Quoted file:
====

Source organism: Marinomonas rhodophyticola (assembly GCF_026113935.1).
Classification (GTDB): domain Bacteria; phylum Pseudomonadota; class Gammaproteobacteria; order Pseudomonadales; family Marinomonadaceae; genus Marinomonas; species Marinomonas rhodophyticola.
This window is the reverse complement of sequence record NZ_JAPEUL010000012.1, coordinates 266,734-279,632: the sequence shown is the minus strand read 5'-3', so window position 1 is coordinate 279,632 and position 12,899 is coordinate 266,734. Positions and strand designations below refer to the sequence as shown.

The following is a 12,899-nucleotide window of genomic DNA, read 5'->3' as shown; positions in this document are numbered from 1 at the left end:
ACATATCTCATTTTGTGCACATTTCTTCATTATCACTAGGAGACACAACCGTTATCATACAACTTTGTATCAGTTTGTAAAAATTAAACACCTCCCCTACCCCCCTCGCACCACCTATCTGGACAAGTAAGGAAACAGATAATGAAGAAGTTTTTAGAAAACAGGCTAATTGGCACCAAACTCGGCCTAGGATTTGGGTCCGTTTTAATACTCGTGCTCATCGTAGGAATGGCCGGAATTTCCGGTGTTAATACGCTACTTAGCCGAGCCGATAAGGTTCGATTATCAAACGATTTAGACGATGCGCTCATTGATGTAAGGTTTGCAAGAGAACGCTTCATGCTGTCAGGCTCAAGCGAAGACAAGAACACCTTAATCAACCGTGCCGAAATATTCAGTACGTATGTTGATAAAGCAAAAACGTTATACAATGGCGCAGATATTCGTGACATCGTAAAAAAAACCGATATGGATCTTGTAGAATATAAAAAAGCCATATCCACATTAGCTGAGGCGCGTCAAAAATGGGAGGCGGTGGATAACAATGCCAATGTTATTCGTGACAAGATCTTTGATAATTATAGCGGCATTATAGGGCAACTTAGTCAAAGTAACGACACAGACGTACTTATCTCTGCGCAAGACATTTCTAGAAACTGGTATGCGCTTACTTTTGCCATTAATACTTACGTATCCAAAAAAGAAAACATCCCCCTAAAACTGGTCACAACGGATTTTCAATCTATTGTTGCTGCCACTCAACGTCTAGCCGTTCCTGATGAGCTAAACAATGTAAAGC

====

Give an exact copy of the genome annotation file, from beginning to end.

Source organism: Marinomonas rhodophyticola (assembly GCF_026113935.1).
Classification (GTDB): domain Bacteria; phylum Pseudomonadota; class Gammaproteobacteria; order Pseudomonadales; family Marinomonadaceae; genus Marinomonas; species Marinomonas rhodophyticola.
This window is the reverse complement of sequence record NZ_JAPEUL010000012.1, coordinates 266,734-279,632: the sequence shown is the minus strand read 5'-3', so window position 1 is coordinate 279,632 and position 12,899 is coordinate 266,734. Positions and strand designations below refer to the sequence as shown.

The following is a 12,899-nucleotide window of genomic DNA, read 5'->3' as shown; positions in this document are numbered from 1 at the left end:
ACATATCTCATTTTGTGCACATTTCTTCATTATCACTAGGAGACACAACCGTTATCATACAACTTTGTATCAGTTTGTAAAAATTAAACACCTCCCCTACCCCCCTCGCACCACCTATCTGGACAAGTAAGGAAACAGATAATGAAGAAGTTTTTAGAAAACAGGCTAATTGGCACCAAACTCGGCCTAGGATTTGGGTCCGTTTTAATACTCGTGCTCATCGTAGGAATGGCCGGAATTTCCGGTGTTAATACGCTACTTAGCCGAGCCGATAAGGTTCGATTATCAAACGATTTAGACGATGCGCTCATTGATGTAAGGTTTGCAAGAGAACGCTTCATGCTGTCAGGCTCAAGCGAAGACAAGAACACCTTAATCAACCGTGCCGAAATATTCAGTACGTATGTTGATAAAGCAAAAACGTTATACAATGGCGCAGATATTCGTGACATCGTAAAAAAAACCGATATGGATCTTGTAGAATATAAAAAAGCCATATCCACATTAGCTGAGGCGCGTCAAAAATGGGAGGCGGTGGATAACAATGCCAATGTTATTCGTGACAAGATCTTTGATAATTATAGCGGCATTATAGGGCAACTTAGTCAAAGTAACGACACAGACGTACTTATCTCTGCGCAAGACATTTCTAGAAACTGGTATGCGCTTACTTTTGCCATTAATACTTACGTATCCAAAAAAGAAAACATCCCCCTAAAACTGGTCACAACGGATTTTCAATCTATTGTTGCTGCCACTCAACGTCTAGCCGTTCCTGATGAGCTAAACAATGTAAAGC